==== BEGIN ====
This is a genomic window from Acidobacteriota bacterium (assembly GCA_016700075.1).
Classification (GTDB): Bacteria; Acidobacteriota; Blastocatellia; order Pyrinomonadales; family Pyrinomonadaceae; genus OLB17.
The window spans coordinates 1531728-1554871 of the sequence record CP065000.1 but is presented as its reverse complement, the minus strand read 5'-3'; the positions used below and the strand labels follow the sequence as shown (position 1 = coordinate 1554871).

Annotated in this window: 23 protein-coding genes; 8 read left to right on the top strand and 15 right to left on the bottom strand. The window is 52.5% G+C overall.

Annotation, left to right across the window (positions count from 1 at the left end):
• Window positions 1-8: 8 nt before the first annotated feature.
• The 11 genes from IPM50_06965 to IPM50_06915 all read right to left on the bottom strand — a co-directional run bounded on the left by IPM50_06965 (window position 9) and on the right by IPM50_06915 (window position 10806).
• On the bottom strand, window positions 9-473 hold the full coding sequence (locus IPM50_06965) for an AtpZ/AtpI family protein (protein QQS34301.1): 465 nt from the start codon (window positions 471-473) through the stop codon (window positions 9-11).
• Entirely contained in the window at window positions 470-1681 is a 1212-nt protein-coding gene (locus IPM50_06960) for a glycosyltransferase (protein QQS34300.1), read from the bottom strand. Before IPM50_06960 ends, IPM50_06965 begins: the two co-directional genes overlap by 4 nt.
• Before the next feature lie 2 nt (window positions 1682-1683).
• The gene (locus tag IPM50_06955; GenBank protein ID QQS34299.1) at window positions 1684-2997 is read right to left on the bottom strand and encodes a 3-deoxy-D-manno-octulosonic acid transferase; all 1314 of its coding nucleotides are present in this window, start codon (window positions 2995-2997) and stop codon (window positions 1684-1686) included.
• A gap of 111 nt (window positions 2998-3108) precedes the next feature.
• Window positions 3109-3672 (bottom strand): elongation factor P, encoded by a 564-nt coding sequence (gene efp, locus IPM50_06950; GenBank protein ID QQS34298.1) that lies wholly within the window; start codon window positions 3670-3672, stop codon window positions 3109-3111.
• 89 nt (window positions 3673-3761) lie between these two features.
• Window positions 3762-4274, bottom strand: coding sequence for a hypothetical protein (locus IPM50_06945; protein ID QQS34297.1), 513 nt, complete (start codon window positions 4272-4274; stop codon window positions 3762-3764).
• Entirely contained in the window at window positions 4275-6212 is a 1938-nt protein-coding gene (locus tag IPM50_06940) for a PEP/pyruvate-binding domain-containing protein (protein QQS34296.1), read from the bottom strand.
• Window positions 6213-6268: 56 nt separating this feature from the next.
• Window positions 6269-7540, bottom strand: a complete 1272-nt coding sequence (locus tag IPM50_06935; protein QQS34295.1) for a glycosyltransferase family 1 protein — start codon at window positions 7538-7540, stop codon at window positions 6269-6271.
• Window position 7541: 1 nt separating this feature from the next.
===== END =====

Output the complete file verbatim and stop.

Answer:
This is a genomic window from Acidobacteriota bacterium (assembly GCA_016700075.1).
Classification (GTDB): Bacteria; Acidobacteriota; Blastocatellia; order Pyrinomonadales; family Pyrinomonadaceae; genus OLB17.
The window spans coordinates 1531728-1554871 of the sequence record CP065000.1 but is presented as its reverse complement, the minus strand read 5'-3'; the positions used below and the strand labels follow the sequence as shown (position 1 = coordinate 1554871).

Annotated in this window: 23 protein-coding genes; 8 read left to right on the top strand and 15 right to left on the bottom strand. The window is 52.5% G+C overall.

Annotation, left to right across the window (positions count from 1 at the left end):
• Window positions 1-8: 8 nt before the first annotated feature.
• The 11 genes from IPM50_06965 to IPM50_06915 all read right to left on the bottom strand — a co-directional run bounded on the left by IPM50_06965 (window position 9) and on the right by IPM50_06915 (window position 10806).
• On the bottom strand, window positions 9-473 hold the full coding sequence (locus IPM50_06965) for an AtpZ/AtpI family protein (protein QQS34301.1): 465 nt from the start codon (window positions 471-473) through the stop codon (window positions 9-11).
• Entirely contained in the window at window positions 470-1681 is a 1212-nt protein-coding gene (locus IPM50_06960) for a glycosyltransferase (protein QQS34300.1), read from the bottom strand. Before IPM50_06960 ends, IPM50_06965 begins: the two co-directional genes overlap by 4 nt.
• Before the next feature lie 2 nt (window positions 1682-1683).
• The gene (locus tag IPM50_06955; GenBank protein ID QQS34299.1) at window positions 1684-2997 is read right to left on the bottom strand and encodes a 3-deoxy-D-manno-octulosonic acid transferase; all 1314 of its coding nucleotides are present in this window, start codon (window positions 2995-2997) and stop codon (window positions 1684-1686) included.
• A gap of 111 nt (window positions 2998-3108) precedes the next feature.
• Window positions 3109-3672 (bottom strand): elongation factor P, encoded by a 564-nt coding sequence (gene efp, locus IPM50_06950; GenBank protein ID QQS34298.1) that lies wholly within the window; start codon window positions 3670-3672, stop codon window positions 3109-3111.
• 89 nt (window positions 3673-3761) lie between these two features.
• Window positions 3762-4274, bottom strand: coding sequence for a hypothetical protein (locus IPM50_06945; protein ID QQS34297.1), 513 nt, complete (start codon window positions 4272-4274; stop codon window positions 3762-3764).
• Entirely contained in the window at window positions 4275-6212 is a 1938-nt protein-coding gene (locus tag IPM50_06940) for a PEP/pyruvate-binding domain-containing protein (protein QQS34296.1), read from the bottom strand.
• Window positions 6213-6268: 56 nt separating this feature from the next.
• Window positions 6269-7540, bottom strand: a complete 1272-nt coding sequence (locus tag IPM50_06935; protein QQS34295.1) for a glycosyltransferase family 1 protein — start codon at window positions 7538-7540, stop codon at window positions 6269-6271.
• Window position 7541: 1 nt separating this feature from the next.